I could not sleep well after failing to find the insect queen’s worker. I tried to put the time to good use by picking up my pen, but the muse evaded me on both Serendipity Island and Black Friars. I jotted down a few notes about the imagery I got from the queen’s dreams, which may prove useful some day. Likewise, I made note of my thoughts from the other day about my dreams, and the possibility of alternate realities, but nothing more. The creative spark was not there, which echoed my miserable failure at casting Mitternacht’s light spell, even with the new crystal. Aside from the worries about my insect friend, it was a rather lonely time searching for the worker; I saw nobody else about the island while I was doing so.
Thinking about that dream, especially the scenes from that last night in London when I looked through my belongings and decided it was time to go; put me in a maudlin mood. I pulled my battered and sea-stained trunk from out of the wardrobe and spent an hour or so wallowing; sifting through my memories, the ones held in the faded ticket stubs, calling cards, playbills and other paper ephemera of my life. Some memories eluded me, however, imprisoned within the salt-caked pages of a few signatures from my older journals, the leaves cemented together by their encounter with the sea. Looking at them, I realised that the months they had remained in my trunk, in the dry, had loosened the leaves a little, and I resolved to see if I could recover those memories.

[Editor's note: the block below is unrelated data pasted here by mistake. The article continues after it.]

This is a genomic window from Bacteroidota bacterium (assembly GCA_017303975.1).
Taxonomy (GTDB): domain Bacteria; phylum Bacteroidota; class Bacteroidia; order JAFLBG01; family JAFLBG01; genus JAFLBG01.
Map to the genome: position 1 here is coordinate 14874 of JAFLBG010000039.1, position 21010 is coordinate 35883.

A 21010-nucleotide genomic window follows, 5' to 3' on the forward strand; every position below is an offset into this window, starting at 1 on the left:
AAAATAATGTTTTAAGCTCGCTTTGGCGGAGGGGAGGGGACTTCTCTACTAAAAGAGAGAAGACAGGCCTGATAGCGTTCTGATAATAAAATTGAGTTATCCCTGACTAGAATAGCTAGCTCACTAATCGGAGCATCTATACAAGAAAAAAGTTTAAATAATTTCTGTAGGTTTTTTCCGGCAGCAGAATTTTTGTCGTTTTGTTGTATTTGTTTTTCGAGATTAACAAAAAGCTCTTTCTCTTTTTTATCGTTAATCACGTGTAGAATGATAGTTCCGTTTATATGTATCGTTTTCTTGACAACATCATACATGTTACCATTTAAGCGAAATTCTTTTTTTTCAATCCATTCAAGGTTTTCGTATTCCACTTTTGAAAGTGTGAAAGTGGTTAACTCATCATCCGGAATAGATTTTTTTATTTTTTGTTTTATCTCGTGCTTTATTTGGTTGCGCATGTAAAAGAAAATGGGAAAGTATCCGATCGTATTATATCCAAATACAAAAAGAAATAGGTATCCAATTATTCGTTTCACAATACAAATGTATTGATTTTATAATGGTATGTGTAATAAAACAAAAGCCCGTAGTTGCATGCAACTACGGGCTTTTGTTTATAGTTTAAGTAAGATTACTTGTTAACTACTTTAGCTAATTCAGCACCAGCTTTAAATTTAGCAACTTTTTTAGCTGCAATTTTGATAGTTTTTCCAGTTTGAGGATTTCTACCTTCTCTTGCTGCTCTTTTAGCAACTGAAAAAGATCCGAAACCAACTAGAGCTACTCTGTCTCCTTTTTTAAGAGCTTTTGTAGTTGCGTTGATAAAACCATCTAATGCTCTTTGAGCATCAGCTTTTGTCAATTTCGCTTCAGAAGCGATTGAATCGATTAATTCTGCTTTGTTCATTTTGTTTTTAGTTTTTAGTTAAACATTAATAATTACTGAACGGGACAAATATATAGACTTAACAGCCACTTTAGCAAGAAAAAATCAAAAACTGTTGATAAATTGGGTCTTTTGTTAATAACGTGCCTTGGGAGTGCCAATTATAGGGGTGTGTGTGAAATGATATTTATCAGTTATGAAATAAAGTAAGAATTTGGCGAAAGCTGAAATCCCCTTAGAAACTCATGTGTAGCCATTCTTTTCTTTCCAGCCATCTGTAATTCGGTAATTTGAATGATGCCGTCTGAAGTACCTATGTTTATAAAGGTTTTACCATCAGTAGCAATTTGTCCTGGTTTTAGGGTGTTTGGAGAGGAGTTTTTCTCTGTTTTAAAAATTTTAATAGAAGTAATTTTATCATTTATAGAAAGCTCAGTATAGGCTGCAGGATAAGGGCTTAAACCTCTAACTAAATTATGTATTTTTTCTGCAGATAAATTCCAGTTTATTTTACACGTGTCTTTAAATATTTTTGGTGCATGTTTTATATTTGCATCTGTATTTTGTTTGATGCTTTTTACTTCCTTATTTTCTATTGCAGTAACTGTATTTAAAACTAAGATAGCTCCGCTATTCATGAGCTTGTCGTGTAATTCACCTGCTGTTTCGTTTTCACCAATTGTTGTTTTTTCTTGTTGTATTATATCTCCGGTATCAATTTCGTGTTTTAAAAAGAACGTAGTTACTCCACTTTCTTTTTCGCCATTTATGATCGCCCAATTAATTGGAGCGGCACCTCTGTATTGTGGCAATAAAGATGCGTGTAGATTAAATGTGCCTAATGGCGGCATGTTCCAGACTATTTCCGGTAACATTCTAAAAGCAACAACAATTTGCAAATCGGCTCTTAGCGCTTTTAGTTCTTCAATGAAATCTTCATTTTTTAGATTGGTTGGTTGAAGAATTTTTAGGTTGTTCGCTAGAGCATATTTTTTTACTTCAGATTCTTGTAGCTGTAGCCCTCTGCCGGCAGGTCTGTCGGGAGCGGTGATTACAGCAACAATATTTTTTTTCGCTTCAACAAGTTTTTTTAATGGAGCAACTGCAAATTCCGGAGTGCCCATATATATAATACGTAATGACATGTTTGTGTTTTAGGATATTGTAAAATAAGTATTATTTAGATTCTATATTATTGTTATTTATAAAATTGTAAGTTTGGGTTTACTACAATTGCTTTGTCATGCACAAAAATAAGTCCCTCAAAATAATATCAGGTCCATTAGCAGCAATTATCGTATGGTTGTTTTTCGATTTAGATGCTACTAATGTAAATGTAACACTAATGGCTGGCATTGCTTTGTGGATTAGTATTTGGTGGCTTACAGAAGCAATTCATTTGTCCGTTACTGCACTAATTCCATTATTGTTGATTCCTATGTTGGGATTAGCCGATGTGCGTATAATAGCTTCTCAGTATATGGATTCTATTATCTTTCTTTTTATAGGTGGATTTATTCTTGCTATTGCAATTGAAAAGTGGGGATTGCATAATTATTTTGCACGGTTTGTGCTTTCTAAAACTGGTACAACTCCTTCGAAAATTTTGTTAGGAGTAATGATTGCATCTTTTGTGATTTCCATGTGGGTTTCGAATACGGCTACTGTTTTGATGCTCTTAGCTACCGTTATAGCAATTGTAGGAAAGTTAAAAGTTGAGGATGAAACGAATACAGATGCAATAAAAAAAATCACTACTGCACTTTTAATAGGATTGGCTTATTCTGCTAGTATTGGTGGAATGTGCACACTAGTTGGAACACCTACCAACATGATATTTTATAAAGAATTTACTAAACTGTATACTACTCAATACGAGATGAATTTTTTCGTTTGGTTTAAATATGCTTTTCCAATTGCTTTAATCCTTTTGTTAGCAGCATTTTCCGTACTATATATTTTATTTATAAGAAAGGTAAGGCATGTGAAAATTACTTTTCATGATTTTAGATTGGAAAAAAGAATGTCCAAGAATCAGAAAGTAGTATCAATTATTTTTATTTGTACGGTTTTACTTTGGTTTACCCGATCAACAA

I armed myself with some of the thinner knives from the kitchen, sheets of blotting paper and spare fabric and copious amounts of steam from the kettle – it seems somewhat decadent to be able to just press a switch and summon boiling water in such a short time, but I wasn’t about to complain. Within an hour, I had managed to peel apart a couple of pages, and they were still readable. They were notes from around the time I joined the crew of the Odiham Castle. I had to laugh at this rather serendipitous moment, for that was when I first went to Bremerhaven, got taken to the Blumengarten by my crewmates, and that, dear journal, was where I first met Katharina – the reason I now have this very different life, and, of course, the reason I set out for Bremerhaven on the voyage that brought me here. It seems strange, looking back at those entries and realising how little I knew back then. I need to transcribe these pages as they are hard to read. That will keep me busy for a while.